- Smoke detectors provide valuable protection.
Detectors double your chance of surviving fire in your home by
providing early warning and valuable time for escape. Install smoke
detectors and maintain them.
- If you cannot install a detector yourself, ask a
relative, a friend, or a neighbor. They will help you locate the best
spot for the detector and make sure that the detector is installed.
- At a minimum, you should have a detector
immediately outside your sleeping area. The ideal spot is on the
ceiling or high on the wall, out of corners where "dead air" space
might not capture rising smoke and gases. Detectors also should be
placed at the top of open airways (or at the bottom of enclosed
stairways). There should be a detector on every level of your home or
- Do not disable your detectors by removing batteries
or disconnecting wires. Doing so could mean the difference between
life and death.
- If your detector goes off because of cooking fumes
or steam from the bathroom, you may need to move it or may need a
different type of detector.
- Clean the detectors periodically to keep them free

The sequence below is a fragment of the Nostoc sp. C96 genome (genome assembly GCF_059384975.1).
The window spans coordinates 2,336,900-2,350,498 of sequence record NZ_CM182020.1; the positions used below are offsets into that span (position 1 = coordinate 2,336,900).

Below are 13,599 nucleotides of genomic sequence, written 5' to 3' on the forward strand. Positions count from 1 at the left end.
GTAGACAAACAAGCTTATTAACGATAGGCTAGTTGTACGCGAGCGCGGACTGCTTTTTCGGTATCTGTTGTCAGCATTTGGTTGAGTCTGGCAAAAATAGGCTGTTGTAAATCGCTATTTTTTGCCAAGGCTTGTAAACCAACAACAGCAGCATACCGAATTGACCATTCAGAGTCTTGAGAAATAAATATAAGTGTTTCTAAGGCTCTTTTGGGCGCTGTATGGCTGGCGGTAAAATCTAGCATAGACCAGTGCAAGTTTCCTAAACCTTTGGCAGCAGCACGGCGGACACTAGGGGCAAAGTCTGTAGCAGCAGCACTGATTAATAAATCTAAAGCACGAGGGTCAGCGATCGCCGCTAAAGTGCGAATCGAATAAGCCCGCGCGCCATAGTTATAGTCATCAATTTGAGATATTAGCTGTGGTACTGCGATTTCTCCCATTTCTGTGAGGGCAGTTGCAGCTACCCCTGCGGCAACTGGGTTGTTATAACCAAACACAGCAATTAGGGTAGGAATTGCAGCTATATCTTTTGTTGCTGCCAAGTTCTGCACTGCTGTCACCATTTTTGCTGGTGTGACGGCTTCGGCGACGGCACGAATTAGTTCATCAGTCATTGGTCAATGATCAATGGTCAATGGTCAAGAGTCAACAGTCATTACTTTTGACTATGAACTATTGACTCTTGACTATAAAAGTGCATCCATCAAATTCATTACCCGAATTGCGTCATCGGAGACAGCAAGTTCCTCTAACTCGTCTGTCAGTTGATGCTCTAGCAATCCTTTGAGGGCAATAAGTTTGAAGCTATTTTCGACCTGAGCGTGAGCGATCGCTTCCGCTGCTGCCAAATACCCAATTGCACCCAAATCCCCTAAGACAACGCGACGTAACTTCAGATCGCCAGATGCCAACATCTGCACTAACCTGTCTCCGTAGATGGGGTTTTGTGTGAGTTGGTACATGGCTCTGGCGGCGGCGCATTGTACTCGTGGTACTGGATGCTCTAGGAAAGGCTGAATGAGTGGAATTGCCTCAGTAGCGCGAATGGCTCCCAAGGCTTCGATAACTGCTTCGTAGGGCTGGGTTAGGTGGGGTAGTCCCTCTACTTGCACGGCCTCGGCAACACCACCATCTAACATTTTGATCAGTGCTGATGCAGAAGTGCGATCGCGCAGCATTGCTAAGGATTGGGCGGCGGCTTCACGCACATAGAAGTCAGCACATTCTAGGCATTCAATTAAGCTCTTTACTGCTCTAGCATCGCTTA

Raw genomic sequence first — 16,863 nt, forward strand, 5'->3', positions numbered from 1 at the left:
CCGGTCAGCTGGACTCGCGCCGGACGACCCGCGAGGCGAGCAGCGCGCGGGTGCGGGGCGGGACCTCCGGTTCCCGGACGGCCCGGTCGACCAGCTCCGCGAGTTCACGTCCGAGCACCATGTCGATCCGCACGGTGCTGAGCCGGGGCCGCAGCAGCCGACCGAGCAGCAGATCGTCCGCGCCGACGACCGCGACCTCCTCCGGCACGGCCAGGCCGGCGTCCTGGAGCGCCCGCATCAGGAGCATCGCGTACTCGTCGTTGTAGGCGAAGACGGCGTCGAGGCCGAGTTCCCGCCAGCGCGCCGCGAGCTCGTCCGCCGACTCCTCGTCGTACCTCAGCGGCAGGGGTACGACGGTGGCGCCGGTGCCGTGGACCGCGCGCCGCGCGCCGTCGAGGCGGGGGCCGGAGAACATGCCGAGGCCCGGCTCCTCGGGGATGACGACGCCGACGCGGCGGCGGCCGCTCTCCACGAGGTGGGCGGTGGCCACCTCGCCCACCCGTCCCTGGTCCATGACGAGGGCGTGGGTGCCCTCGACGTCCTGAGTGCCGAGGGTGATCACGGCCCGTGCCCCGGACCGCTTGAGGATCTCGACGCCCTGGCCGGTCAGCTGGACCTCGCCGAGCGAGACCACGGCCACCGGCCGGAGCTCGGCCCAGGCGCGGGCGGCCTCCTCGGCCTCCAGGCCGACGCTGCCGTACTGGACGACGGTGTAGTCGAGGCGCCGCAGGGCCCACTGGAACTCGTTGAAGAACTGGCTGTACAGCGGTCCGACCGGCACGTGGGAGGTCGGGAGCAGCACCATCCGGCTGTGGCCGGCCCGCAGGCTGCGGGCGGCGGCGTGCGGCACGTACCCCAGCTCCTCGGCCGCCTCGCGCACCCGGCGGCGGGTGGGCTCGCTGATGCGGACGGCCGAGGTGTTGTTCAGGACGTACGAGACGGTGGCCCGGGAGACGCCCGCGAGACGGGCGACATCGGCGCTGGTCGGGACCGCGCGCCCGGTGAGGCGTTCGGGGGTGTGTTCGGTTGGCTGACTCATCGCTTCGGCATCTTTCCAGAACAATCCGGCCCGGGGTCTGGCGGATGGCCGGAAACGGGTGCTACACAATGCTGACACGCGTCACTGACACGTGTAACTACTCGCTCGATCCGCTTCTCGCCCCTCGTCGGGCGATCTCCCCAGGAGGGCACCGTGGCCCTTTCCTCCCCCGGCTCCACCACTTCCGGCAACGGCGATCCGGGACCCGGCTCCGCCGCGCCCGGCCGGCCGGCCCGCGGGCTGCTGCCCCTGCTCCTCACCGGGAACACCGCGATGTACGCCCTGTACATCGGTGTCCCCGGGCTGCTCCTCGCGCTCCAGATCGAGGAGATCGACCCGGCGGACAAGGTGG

from dust and dirt. Test the batteries. Detectors connected to your
house wiring should be tested regularly, too.
Smoke detector batteries should be changed at least twice a year. Use
your birthday or some other major holiday (begin\end Daylight Savings
Time) as your twice annual "Battery Replacement Day".
If your landlord or building management is responsible for smoke
detectors where you live, call and ask when they last were tested,
cleaned or replaced. If the detectors have not been attended to,
insist that the party responsible act immediately. If they do not
respond, call the Fire Department, your local Agency on Aging, or the
Housing Authority. Smoke detectors are important protection to escape
from a fire. You must have a smoke detector. Don't live without one!
HOME ESCAPE PLAN
- There are three essential items that should be kept by your
bedside: a telephone, whistle, and your eyeglasses. You need your